“Mother said there is power in words, in hopes we breathe into being. It dangles there before me, a dream once as far out of reach as the stars in the sky, my longing for a different life.”
With an absolutely stunning cover and promising such an interesting magic system, I knew I had to get my hands on this book the moment I heard about it. A tea-based magic system? Based on Chinese history and mythology? How unique and beautiful does that sound? I'm also always a fan of court politics and yes, I'm still a fan of dystopians (when done right). This book had all those things. A Magic Steeped in Poison is full of everything I could want in concept but seemed to be lacking something I can't quite put my finger on in execution.
Before I get to that, what is this book about? A Magic Steeped in Poison is set in a world that draws inspiration from imperial China. The country is run by an emperor (who no one has really seen for a while). There's a lot of unrest/unease and class divides are especially obvious. People who aren't as well off are struggling the most. To add to all this unrest, someone has been poisoning the teas in the empire, leading to many deaths. One of these deaths is our main character, Ning's, mother. Ning was the one who had prepared the tea for her mother and sister and the guilt is something she lives with every day. Although Ning's sister is still alive, she's very sick and is close to death. When Ning hears about a competition being held at the palace for the best shennong-shi (people skilled in the art/magic of tea making), she sneaks away to join the competition (despite not being a shennong-shi apprentice - that is her sister. She is, however, also innately skilled). The winner receives a favor from the princess and she plans on using that favor to help heal her sister. Cue political intrigue, a tea competition, and more while Ning tries to survive both the palace and the competition, all while hiding the fact that she shouldn't be there in the first place.
It even sounds amazing right? However, I sadly found myself losing interest about a quarter to maybe halfway through. It's not bad but I had hoped for so much more so when it was just okay I think it was worse for me than if it had been terrible. There's instalove, which I'm not a fan of, not a lot of actual development because so much (and yet, somehow, at the same time, so little) happens, and the pacing is just ... off. Like I said, it feels like nothing happens for a huge chunk of the book and then bam! Stuff happening really quickly to the point where you kind of lose yourself. I would have loved to have learned more about the politics, understand more about the unrest that exists with the nation, and I especially wanted to learn more about all of our characters. We don't really get to see any of that.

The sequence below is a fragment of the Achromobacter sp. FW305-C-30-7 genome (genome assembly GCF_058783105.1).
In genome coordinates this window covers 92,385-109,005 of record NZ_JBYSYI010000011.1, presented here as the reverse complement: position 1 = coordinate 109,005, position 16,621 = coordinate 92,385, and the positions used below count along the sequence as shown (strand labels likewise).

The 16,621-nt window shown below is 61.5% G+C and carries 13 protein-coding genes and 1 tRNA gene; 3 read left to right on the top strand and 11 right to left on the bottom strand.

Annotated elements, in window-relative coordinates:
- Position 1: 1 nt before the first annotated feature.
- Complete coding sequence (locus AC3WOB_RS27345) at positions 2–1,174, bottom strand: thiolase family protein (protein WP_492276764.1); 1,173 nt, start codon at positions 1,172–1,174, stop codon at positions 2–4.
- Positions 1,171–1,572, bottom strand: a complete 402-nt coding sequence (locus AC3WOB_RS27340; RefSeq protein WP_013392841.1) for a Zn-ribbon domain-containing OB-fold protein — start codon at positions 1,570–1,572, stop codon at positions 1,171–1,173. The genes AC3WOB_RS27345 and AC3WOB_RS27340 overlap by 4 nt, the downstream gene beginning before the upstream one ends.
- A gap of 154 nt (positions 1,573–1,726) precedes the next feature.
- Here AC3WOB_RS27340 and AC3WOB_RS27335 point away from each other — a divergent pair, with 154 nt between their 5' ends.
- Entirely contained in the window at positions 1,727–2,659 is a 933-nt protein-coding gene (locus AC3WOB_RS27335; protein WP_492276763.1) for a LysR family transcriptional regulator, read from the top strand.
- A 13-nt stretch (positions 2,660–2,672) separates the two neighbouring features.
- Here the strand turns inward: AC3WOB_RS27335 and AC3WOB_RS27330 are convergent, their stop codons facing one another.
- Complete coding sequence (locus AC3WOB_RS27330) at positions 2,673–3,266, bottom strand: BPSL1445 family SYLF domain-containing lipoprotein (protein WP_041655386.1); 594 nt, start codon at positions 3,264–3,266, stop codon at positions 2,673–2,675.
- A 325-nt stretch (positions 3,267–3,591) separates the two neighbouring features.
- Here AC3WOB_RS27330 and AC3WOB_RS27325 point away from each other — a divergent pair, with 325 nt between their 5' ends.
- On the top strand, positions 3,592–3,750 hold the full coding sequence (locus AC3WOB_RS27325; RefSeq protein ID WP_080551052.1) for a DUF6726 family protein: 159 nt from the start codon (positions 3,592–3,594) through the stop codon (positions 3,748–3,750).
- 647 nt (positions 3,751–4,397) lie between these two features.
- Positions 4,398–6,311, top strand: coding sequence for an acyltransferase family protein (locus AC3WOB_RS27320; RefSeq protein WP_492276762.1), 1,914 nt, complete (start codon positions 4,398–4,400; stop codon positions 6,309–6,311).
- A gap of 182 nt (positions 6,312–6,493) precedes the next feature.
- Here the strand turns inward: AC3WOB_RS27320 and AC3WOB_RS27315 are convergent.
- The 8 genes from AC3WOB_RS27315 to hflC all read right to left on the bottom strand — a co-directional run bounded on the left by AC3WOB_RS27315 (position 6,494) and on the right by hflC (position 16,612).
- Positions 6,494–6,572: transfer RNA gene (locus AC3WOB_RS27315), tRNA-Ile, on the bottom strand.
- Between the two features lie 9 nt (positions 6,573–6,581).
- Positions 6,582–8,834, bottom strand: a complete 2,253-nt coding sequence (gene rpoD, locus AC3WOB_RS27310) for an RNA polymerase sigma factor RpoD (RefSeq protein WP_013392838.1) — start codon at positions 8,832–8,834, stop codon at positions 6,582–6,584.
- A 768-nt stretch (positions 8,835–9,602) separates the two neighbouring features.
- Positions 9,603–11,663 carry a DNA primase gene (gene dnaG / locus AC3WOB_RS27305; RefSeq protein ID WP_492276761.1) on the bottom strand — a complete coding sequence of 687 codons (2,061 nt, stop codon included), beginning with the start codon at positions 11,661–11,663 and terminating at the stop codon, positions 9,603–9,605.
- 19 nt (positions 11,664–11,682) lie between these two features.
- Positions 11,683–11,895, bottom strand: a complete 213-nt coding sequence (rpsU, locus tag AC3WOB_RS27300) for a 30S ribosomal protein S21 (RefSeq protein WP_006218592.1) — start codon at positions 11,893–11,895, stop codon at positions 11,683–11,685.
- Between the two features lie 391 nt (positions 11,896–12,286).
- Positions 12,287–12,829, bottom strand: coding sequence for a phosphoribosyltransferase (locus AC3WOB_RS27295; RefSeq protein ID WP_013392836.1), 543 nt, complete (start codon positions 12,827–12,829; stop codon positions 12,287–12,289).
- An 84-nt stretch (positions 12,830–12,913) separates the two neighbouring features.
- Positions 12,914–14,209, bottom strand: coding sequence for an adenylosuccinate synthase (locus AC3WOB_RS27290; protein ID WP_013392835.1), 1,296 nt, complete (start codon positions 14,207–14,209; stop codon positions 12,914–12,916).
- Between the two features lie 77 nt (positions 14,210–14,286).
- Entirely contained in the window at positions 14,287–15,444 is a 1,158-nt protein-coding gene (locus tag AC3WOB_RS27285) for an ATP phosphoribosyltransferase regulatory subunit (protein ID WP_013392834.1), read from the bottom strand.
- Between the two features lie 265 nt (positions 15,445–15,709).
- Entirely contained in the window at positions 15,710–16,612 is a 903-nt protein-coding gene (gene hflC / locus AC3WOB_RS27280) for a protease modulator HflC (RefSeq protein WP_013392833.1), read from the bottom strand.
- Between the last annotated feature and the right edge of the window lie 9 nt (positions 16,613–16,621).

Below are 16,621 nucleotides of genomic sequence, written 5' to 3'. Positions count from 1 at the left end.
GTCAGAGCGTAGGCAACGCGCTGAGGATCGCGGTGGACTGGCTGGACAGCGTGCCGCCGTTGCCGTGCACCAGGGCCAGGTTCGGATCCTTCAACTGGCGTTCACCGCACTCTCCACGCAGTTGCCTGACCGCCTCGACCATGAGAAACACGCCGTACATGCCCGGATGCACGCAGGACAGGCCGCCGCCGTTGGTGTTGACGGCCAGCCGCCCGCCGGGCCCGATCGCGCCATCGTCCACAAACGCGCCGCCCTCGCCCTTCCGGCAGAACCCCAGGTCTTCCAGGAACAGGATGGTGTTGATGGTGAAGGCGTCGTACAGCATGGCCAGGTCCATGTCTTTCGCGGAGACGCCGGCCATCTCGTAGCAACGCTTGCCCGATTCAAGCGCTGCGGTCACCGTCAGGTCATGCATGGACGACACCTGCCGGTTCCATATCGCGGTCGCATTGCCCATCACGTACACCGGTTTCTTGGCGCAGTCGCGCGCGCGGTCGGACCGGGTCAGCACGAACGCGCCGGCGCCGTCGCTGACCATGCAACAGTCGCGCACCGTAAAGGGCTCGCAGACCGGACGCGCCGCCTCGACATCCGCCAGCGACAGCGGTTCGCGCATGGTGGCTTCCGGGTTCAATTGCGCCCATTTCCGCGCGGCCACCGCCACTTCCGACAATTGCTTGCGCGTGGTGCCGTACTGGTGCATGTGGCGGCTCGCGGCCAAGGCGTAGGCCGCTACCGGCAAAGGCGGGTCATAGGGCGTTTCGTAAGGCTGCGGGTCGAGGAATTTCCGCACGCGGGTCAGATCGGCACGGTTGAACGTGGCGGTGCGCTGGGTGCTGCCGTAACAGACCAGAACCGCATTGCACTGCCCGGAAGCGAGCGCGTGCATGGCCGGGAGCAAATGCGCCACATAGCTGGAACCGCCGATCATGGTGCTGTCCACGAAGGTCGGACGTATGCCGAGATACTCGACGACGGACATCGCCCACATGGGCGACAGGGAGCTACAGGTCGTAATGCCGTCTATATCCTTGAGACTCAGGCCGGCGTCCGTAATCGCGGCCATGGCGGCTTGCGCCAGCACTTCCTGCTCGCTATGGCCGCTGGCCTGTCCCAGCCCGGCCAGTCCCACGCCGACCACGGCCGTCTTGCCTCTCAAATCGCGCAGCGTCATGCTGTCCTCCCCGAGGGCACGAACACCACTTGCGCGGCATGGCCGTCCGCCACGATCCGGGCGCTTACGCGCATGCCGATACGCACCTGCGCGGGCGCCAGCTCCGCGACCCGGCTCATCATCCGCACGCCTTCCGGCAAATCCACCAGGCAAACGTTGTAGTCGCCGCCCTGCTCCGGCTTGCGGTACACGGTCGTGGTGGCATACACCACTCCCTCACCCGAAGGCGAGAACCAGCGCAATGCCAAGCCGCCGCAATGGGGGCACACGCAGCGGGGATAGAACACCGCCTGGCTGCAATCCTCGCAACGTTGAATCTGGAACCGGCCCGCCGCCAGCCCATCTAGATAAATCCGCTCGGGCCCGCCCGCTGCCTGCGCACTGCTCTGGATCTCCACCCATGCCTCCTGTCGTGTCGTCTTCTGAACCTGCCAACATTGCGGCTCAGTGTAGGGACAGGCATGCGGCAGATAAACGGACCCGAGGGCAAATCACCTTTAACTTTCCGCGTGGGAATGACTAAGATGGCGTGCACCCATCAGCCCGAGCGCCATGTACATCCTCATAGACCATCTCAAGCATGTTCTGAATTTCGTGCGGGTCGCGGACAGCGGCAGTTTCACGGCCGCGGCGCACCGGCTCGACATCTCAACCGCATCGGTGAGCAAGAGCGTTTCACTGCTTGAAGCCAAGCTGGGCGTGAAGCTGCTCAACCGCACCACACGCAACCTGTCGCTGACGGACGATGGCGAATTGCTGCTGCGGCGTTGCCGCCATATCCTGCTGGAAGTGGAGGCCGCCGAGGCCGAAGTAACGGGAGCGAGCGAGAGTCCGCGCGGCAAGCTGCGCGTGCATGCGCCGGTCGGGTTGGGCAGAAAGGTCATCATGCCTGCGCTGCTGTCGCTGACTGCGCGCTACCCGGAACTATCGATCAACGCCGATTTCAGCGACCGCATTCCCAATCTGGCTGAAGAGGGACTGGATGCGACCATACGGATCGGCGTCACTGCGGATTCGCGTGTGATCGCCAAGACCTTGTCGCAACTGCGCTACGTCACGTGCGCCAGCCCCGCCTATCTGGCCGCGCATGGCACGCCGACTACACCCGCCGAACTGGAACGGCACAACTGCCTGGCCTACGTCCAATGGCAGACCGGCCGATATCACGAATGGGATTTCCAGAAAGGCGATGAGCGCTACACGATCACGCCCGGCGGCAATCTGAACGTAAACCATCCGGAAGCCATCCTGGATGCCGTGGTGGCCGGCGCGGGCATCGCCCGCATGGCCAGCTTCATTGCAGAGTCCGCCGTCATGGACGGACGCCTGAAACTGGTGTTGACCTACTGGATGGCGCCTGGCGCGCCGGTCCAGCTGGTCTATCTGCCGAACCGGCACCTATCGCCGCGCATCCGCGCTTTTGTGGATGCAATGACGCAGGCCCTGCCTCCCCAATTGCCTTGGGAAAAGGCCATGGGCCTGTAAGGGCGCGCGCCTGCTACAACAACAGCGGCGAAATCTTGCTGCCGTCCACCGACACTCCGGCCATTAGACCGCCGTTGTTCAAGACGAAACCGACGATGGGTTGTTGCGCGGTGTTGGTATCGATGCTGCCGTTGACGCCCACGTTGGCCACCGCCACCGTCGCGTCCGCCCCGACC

Despite my issues, this truly isn't a bad book. It is well-written, the prose is simple yet beautiful. I appreciated that Ning's love for her family is a constant part of the book, not just a brief plot device to send her to the court. You can feel her love, worry, and guilt when it comes to her family and I really loved getting more insight into her family life. I also really liked how unique the magic system is. I appreciated that it's not just about making tea but about the bonds that can be shared through tea. Also, the descriptions in this book are just ... beautiful. From the food to the palace grounds, the author does such a great job going into such little details that I legitimately got hungry at parts. I just wish this depth was extended to important components of the story as well.
I will say, despite this being just an okay read for me, I plan on picking up the next (and last book). I have a feeling this book might have felt the way it did in part because it was setting up things for the next book. The fact that the next book is already named, has a cover, and is seemingly ready to go further solidifies my assumption. That is kind of what this book felt like, the first half of what could be a really great story because it does start to pick up towards the end. All in all, this didn't bring anything particularly new to the genre, but it was well-written and has a lot of promise.
Thank you to the publisher for providing an advanced reader's copy in exchange for my honest review.